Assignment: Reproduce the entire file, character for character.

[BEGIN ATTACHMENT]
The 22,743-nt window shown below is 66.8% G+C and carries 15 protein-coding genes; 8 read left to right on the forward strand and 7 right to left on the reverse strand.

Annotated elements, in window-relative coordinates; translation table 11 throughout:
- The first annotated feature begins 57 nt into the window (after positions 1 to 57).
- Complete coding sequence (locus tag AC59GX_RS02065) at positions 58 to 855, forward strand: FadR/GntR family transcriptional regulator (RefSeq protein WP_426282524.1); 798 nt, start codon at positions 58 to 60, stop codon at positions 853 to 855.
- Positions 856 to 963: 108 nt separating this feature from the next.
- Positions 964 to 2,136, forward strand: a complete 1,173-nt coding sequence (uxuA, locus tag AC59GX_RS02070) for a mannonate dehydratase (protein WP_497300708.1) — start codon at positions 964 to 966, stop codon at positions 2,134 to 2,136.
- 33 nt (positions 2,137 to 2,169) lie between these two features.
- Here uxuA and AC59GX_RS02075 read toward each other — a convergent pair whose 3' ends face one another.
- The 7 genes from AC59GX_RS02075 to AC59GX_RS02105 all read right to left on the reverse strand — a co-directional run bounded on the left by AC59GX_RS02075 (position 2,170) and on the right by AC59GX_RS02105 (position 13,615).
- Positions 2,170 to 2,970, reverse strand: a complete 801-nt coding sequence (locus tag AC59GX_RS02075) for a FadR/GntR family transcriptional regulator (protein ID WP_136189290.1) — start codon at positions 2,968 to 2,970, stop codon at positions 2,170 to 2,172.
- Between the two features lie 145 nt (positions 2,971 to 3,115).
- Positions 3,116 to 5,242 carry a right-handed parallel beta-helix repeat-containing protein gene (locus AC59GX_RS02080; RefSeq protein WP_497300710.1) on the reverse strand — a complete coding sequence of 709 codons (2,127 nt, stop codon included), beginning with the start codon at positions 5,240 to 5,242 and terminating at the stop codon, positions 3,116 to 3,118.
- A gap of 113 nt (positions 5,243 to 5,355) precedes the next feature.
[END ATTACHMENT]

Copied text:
The 22,743-nt window shown below is 66.8% G+C and carries 15 protein-coding genes; 8 read left to right on the forward strand and 7 right to left on the reverse strand.

Annotated elements, in window-relative coordinates; translation table 11 throughout:
- The first annotated feature begins 57 nt into the window (after positions 1 to 57).
- Complete coding sequence (locus tag AC59GX_RS02065) at positions 58 to 855, forward strand: FadR/GntR family transcriptional regulator (RefSeq protein WP_426282524.1); 798 nt, start codon at positions 58 to 60, stop codon at positions 853 to 855.
- Positions 856 to 963: 108 nt separating this feature from the next.
- Positions 964 to 2,136, forward strand: a complete 1,173-nt coding sequence (uxuA, locus tag AC59GX_RS02070) for a mannonate dehydratase (protein WP_497300708.1) — start codon at positions 964 to 966, stop codon at positions 2,134 to 2,136.
- 33 nt (positions 2,137 to 2,169) lie between these two features.
- Here uxuA and AC59GX_RS02075 read toward each other — a convergent pair whose 3' ends face one another.
- The 7 genes from AC59GX_RS02075 to AC59GX_RS02105 all read right to left on the reverse strand — a co-directional run bounded on the left by AC59GX_RS02075 (position 2,170) and on the right by AC59GX_RS02105 (position 13,615).
- Positions 2,170 to 2,970, reverse strand: a complete 801-nt coding sequence (locus tag AC59GX_RS02075) for a FadR/GntR family transcriptional regulator (protein ID WP_136189290.1) — start codon at positions 2,968 to 2,970, stop codon at positions 2,170 to 2,172.
- Between the two features lie 145 nt (positions 2,971 to 3,115).
- Positions 3,116 to 5,242 carry a right-handed parallel beta-helix repeat-containing protein gene (locus AC59GX_RS02080; RefSeq protein WP_497300710.1) on the reverse strand — a complete coding sequence of 709 codons (2,127 nt, stop codon included), beginning with the start codon at positions 5,240 to 5,242 and terminating at the stop codon, positions 3,116 to 3,118.
- A gap of 113 nt (positions 5,243 to 5,355) precedes the next feature.